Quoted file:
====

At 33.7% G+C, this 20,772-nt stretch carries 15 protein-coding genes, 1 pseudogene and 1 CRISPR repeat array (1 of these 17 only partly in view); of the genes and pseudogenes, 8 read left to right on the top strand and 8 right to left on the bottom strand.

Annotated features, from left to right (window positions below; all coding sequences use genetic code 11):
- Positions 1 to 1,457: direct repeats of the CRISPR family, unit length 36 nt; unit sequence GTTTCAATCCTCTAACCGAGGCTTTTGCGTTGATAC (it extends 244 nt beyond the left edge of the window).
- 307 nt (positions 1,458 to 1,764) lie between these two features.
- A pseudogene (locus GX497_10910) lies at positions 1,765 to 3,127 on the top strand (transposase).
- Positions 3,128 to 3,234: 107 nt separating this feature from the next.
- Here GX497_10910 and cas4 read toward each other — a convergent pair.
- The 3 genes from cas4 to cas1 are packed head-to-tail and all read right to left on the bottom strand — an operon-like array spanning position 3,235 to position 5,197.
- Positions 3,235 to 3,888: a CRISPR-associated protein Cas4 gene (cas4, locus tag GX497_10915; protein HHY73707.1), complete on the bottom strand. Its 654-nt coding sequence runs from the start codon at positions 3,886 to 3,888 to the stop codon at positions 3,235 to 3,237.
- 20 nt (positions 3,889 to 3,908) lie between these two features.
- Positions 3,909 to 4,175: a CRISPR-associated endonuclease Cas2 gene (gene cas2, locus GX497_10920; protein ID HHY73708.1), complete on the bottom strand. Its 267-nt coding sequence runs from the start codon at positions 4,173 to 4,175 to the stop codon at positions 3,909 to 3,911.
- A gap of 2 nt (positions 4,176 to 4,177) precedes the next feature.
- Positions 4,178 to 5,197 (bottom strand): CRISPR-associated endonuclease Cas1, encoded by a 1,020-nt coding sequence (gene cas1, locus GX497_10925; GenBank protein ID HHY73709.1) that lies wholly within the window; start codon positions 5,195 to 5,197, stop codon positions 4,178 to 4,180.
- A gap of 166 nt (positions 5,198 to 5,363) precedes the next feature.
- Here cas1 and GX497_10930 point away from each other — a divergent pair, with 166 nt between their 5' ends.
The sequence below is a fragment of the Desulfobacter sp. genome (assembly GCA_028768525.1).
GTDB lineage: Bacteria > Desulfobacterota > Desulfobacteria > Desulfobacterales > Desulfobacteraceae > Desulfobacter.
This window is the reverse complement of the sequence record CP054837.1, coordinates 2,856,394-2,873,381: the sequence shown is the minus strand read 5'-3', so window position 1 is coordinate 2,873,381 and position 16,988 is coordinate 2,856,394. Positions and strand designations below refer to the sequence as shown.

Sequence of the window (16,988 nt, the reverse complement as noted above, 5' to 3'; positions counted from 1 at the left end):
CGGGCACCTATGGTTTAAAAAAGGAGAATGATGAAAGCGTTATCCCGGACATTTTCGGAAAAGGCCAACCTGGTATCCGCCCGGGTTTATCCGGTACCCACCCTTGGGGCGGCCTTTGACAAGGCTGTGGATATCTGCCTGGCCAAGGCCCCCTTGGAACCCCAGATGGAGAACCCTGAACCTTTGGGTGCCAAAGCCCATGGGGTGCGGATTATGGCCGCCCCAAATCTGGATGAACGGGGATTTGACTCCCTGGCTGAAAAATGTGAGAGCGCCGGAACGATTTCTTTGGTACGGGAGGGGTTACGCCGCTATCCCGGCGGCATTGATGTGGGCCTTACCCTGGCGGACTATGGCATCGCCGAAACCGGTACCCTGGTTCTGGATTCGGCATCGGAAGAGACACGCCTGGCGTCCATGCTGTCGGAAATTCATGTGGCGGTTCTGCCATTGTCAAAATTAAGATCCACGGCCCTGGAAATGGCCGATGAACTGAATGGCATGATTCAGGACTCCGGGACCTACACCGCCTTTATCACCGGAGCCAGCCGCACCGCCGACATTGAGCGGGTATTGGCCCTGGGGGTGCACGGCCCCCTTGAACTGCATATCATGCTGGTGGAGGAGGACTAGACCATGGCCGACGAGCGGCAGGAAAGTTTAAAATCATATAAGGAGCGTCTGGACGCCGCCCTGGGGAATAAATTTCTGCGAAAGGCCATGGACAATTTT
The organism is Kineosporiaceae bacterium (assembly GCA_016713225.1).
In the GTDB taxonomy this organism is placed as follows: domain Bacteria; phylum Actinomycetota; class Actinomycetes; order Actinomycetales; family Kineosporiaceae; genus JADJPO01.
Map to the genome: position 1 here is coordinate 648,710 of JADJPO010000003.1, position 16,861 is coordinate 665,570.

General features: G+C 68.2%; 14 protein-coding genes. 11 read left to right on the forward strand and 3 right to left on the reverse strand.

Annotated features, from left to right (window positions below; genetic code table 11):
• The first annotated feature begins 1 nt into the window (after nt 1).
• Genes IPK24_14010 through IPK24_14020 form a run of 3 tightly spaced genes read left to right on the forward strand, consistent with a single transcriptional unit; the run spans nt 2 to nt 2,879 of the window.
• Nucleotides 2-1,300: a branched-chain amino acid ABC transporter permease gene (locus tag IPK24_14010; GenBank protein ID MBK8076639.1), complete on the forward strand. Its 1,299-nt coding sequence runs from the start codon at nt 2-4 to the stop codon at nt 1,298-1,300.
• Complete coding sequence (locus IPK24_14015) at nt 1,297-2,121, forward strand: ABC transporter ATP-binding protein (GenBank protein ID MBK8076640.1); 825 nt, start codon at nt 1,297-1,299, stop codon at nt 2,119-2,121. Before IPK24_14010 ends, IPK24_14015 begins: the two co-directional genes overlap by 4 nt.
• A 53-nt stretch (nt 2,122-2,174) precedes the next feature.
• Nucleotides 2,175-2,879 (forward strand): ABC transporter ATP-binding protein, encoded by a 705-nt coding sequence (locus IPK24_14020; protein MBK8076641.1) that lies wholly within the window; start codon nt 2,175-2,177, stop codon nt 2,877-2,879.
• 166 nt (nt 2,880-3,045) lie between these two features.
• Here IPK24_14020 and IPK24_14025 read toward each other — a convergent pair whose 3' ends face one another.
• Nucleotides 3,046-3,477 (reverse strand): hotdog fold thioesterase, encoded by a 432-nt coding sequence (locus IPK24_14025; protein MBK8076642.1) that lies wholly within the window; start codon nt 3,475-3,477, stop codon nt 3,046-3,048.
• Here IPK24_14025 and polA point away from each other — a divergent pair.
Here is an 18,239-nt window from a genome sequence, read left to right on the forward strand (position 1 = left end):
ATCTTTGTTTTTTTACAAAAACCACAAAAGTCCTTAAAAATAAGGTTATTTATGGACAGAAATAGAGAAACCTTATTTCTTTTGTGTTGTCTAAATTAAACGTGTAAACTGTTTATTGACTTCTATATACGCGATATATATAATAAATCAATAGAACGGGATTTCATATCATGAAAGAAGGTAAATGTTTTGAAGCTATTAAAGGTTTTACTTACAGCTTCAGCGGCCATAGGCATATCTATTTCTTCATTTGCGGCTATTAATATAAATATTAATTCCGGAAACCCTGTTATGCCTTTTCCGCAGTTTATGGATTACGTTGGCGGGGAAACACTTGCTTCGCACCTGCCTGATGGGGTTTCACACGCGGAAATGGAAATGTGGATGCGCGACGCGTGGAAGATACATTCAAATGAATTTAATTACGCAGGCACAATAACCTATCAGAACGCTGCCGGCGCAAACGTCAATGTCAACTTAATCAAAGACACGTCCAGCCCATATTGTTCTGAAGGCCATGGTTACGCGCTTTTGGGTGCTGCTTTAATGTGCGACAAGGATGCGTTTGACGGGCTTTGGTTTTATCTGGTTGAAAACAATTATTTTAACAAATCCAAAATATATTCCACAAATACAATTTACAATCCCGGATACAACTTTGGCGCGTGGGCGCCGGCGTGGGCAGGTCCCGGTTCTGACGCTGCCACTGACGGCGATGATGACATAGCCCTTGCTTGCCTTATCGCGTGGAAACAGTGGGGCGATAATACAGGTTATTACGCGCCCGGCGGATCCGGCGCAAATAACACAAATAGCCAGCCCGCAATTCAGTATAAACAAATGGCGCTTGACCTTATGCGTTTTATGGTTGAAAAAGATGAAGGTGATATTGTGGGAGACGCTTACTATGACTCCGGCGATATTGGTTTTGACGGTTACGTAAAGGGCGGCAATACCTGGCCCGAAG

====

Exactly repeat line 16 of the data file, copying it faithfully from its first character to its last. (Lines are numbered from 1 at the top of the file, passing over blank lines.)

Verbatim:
The sequence below is a fragment of the Desulfobacter sp. genome (assembly GCA_028768525.1).